Todays questions are from Jarkko from the University of Tampere in Finland who says:
Our aim is to find out how new technologies in 3D printing, CAD software and design processes are changing and how the new "open design generation" differs with traditional desing practices.
1. What is your education level? For how long have you been involved in 3D printing area (as user or developer)? For how long have you been involved in product design in private or open community?Nearly finished with a Master's Degree. I've been involved in 3D printing for a year as a designer, and 8 months as a user.
2. Could you please describe in detail your design process (with pictures or words)?It depends on what I'm designing, but for the creative stuff my design process starts with a sketch, working out the rough details. Then I begin modeling in 3D where the details are filled out. Then I print and redesign, then print again. The wonderful thing about 3D printing is you never have to stop designing as long as you're willing to print.
3. What components, tools and applications does your design process include?Blender. Blender and paper. I use a design process that my grandfather used to use called "Eyeball Engineering" updated for the digital age.
4. What is your starting point for the product design (do you start from the scratch or do you continue the work of somebody else)?Depends on where the inspiration came from. I have a lot of things that are derived from other people's ideas. I have some things that came straight from me. It's clear to me that the more successful ideas are the more original ones, but sometimes that's not where the ideas come from.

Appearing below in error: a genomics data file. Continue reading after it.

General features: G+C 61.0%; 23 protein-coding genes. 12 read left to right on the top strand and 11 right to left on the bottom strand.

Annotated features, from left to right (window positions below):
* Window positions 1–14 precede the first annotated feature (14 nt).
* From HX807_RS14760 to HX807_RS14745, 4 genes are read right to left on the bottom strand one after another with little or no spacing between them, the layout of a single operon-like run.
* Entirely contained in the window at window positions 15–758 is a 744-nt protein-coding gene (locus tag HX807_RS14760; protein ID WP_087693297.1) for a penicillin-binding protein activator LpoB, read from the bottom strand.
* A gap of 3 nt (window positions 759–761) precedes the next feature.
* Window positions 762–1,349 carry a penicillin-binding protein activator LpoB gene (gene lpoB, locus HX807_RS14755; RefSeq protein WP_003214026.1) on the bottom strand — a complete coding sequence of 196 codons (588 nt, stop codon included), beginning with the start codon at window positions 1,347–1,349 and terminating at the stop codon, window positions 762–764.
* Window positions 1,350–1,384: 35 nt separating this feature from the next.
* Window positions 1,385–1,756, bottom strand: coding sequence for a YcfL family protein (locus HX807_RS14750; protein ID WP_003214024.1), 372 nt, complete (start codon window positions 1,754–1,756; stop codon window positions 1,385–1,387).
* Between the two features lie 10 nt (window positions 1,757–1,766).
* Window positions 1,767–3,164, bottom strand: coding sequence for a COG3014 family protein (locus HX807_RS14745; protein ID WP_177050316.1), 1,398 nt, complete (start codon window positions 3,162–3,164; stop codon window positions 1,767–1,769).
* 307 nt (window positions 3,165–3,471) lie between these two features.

5. What other parties or interfaces (colleagues, local communities, services provided by companies) are involved in the design process?
6. What are the sources for your inspirations?
That is an interesting question. I suppose in some ways every one in my life around me is involved in the design process and provides inspiration. Designwise, others around me are pretty much only involved peripherally. For the most part I work on my own.
7. What are the benefits and drawbacks of derived (open source driven design) design process?Being able to take something apart, even digitally, and see how it works, benefits everyone I think.
8. In a typical case, do you design a product for yourself or do you have a specific customer or need in your mind?Typically I design for myself and I hope that there are others like me out there somewhere.
9. What motivates you to work in open design community?I don't really know except to say that doing so feels "right". But it's a challenge. It's tough to, for instance, think of making a business when you're being open since being open invites being stolen from. Not a big deal unless there's money involved, in which case it becomes a huge deal. Can openness work in the "real" world? I don't know, but I hope so.
More questions about 3D printing